David Paterson Gets an All-Clear from Judith Kaye. David Johnson, Not.

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There's good news and bad news for Governor Paterson in the just-released report by former chief state Judge Judith Kaye on the fracas stemming from the Halloween night domestic violence incident involving the gov's former top aide.

The good news is that Kaye clears Paterson of any criminal liability when the gov made several calls to ex-aide David Johnson's girlfriend/victim Sherri Booker. "These were errors of judgment," writes Kaye.

The bad news is that Kaye says that "the evidence warrants consideration of possible charges" against Johnson, the aide the governor most relied upon before he was canned this spring.

Kaye said she has referred her findings to Bronx D.A. Robert Johnson who has already opened a probe of the incident at Booker's request.

Paterson can be expected to rightfully tout his clearance on possible criminal charges. But the 57-page report is also studded with references to the governor's puzzling behavior, faulty memory, and repeated efforts to hush up the growing scandal once he knew the New York Times was chasing it.

For instance, there's the text of a voice mail message that Paterson left on Booker's cell phone which doesn't exactly make the gov look like a stand up guy:

"Sherri, this is David. You should see the way they wrote this story. They're trying to make it look like I pressured you into dropping this court case. Please help me. Your lawyer - his statement makes it sound the same way. Um, I mean - I was trying to find out about the rumors involving myself. You placed the call to me around ten minutes to four on Sunday, February the 7th - it was the day of the Superbowl. And, um, in the conversation, we just talked about the things that - that - you didn't say anything about me, and I didn't say about you. Then we went on to talk about other stuff, but - I hope, uh - you remember that I was not trying to make you do anything, and - I hope your lawyer will do something to help me here, because this, uh, doesn't look good for me, and I wasn't in this. And this is exactly what they're after. ..."

Paterson was so frantic to reach Booker that, after leaving that message, he re-dialled her number. This time, Booker picked up and scolded Paterson for trying to "play with words" since the only reason she'd called him was because a mutual friend had told her he wanted to speak with her.

The governor also had remarkably different recollections than his top aides. He told investigators that he "had no memory" of an important conversation testified to by ex-press secretary Peter Kauffmann, in which Kauffmann warned him not to call Booker regarding the Times story. After Kauffmann's caution, the governor simply had another press aide, Marissa Shorenstein, call Booker to encourage her to make a statement saying that the "break up was not acrimonious."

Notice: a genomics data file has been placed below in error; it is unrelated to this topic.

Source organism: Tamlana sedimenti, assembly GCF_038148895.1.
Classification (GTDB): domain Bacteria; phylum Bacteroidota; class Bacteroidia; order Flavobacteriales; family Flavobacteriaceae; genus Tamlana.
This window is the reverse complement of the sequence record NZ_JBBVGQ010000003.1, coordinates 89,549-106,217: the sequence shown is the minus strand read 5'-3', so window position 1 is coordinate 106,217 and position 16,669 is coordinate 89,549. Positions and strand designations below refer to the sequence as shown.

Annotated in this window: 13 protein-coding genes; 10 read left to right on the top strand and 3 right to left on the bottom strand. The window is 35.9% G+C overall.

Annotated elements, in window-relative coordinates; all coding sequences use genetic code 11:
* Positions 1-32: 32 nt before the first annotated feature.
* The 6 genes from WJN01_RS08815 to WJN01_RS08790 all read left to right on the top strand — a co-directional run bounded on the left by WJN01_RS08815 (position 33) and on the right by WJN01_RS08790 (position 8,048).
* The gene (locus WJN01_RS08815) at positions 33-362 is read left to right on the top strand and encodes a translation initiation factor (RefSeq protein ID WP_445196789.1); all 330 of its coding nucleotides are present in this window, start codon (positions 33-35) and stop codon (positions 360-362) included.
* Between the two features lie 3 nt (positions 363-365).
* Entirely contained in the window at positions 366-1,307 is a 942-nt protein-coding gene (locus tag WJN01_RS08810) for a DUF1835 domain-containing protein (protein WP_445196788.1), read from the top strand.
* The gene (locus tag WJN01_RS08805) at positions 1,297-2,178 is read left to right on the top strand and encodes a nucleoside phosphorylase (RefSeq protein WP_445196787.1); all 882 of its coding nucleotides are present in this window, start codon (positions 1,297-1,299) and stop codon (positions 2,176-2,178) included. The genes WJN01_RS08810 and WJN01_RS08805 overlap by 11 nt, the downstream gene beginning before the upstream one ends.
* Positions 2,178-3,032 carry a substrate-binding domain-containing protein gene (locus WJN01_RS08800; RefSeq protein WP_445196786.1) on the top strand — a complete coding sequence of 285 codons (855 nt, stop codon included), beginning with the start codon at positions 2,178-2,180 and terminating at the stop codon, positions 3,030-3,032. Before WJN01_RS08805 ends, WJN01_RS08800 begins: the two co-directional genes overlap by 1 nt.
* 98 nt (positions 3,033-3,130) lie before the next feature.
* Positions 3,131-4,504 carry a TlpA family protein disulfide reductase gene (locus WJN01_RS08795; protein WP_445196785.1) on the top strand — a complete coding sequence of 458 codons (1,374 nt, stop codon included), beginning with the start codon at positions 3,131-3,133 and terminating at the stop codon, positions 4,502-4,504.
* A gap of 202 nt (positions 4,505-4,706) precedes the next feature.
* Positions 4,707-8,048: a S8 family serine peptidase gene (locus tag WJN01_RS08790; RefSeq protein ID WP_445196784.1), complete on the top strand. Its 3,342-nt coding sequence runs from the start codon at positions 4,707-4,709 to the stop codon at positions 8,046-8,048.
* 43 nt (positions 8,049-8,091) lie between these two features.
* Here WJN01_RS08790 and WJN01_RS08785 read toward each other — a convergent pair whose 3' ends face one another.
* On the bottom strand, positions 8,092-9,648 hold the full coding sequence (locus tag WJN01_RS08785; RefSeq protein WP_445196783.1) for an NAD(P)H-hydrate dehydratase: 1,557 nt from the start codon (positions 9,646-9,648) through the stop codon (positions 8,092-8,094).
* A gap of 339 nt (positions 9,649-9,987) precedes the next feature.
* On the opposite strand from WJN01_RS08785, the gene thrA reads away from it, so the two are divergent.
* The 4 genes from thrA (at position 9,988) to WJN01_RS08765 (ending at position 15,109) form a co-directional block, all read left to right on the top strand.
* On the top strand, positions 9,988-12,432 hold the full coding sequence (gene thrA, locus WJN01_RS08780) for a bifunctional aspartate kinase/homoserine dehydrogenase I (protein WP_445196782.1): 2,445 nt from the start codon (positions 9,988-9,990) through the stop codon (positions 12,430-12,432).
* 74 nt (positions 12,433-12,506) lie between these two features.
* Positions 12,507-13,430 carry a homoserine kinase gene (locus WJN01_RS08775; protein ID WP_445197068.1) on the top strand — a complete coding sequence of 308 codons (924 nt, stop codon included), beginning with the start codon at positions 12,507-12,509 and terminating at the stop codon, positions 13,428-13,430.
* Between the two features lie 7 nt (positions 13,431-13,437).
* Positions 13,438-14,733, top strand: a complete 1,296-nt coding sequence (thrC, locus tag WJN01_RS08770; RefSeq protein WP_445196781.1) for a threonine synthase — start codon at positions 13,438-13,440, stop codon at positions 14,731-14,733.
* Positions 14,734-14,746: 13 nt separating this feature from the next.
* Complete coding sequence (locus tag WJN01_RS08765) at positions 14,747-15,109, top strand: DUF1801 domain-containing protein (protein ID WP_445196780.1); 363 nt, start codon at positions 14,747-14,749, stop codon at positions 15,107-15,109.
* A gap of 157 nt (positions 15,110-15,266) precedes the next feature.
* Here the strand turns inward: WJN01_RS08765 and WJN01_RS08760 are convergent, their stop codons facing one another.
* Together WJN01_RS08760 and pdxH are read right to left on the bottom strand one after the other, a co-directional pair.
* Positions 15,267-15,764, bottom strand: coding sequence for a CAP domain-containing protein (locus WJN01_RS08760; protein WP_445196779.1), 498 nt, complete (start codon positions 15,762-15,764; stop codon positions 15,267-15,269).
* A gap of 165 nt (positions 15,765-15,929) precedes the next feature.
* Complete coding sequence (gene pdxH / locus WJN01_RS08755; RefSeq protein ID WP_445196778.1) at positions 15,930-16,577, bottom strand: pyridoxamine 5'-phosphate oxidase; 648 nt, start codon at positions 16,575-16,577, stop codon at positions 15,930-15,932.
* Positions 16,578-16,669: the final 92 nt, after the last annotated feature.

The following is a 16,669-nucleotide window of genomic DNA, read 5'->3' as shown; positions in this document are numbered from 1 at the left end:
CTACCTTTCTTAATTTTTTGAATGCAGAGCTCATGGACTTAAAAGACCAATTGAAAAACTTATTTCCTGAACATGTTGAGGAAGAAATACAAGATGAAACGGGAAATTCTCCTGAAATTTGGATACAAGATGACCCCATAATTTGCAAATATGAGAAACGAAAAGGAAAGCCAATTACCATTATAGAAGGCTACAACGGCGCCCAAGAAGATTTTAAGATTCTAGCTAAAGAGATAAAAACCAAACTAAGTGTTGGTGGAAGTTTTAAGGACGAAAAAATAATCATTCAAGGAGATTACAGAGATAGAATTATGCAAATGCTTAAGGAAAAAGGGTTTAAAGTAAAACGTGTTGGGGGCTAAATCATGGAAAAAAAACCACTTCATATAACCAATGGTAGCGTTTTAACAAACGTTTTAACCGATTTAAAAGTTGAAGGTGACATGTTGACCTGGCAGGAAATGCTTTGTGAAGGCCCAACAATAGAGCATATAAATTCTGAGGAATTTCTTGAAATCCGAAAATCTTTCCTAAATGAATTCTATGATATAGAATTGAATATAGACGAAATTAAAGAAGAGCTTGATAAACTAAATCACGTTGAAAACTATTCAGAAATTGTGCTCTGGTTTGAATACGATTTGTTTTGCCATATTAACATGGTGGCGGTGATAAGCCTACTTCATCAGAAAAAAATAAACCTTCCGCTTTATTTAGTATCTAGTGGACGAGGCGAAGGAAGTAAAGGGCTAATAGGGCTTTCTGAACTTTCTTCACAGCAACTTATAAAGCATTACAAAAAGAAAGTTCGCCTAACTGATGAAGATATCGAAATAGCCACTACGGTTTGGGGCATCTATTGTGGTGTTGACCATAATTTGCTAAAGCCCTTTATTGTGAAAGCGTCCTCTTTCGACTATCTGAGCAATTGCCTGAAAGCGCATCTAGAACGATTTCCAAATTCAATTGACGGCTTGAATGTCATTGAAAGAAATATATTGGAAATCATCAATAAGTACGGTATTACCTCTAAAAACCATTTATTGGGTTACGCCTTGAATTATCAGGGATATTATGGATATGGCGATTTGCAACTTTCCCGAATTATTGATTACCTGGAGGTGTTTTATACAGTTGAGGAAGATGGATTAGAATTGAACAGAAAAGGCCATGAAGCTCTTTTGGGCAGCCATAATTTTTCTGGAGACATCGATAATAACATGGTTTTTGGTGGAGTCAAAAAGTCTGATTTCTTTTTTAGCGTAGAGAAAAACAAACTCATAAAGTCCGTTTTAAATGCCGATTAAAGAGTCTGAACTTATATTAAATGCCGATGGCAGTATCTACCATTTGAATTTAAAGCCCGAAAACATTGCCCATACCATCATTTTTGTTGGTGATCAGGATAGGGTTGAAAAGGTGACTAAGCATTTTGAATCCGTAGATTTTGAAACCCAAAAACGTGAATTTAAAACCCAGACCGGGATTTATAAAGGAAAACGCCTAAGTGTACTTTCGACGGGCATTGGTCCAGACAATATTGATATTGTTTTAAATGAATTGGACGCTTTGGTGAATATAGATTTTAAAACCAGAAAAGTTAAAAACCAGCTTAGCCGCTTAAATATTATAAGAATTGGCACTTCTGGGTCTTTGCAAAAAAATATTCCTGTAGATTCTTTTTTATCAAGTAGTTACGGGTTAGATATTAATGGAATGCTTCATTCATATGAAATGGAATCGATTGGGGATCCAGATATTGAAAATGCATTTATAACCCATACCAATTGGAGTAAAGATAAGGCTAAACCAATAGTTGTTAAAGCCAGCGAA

The governor insisted that he was just trying to offer what he insisted was a "neutral" statement to help get him out of a jam with the Times. Paterson told Kaye that he:

"gave her (Shorenstein) sort of neutral language like the relationship [between Booker and Johnson] ended in an unfriendly way, but there's no current acrimony, or something that's really designed to promote the idea that our relationship is our business, and we don't want to get into the New York Times massacre of David Paterson. So I was clearly looking our for myself, but I was trying to find a way that perhaps would end their continued harassment of Sherri."

Booker told probers that she rejected the statement because it was "false." Asked if he thought the statement was accurate or inaccurate, Paterson adopted the neither-of-the-above style that has made him such an outrageously frustrating chief executive for the past two years.

"I would say it was neither. I would just say it was a statement designed to get the media off of my back about Sherri Booker and David Johnson... I know they don't like each other. And I know that they have no further use for each other. But that was why I was running the statement by them. It was based on my perception of where they would be publicly. Privately, they might hate each other's guts. But publicly, hey, we're moving on. That's what the statement was designed to say."

Overall though, it's still a good day for the governor. He's in Albany today, putting the whip to the legislature. And all he's got to worry about now is the next investigation - those damn Yankee tickets.

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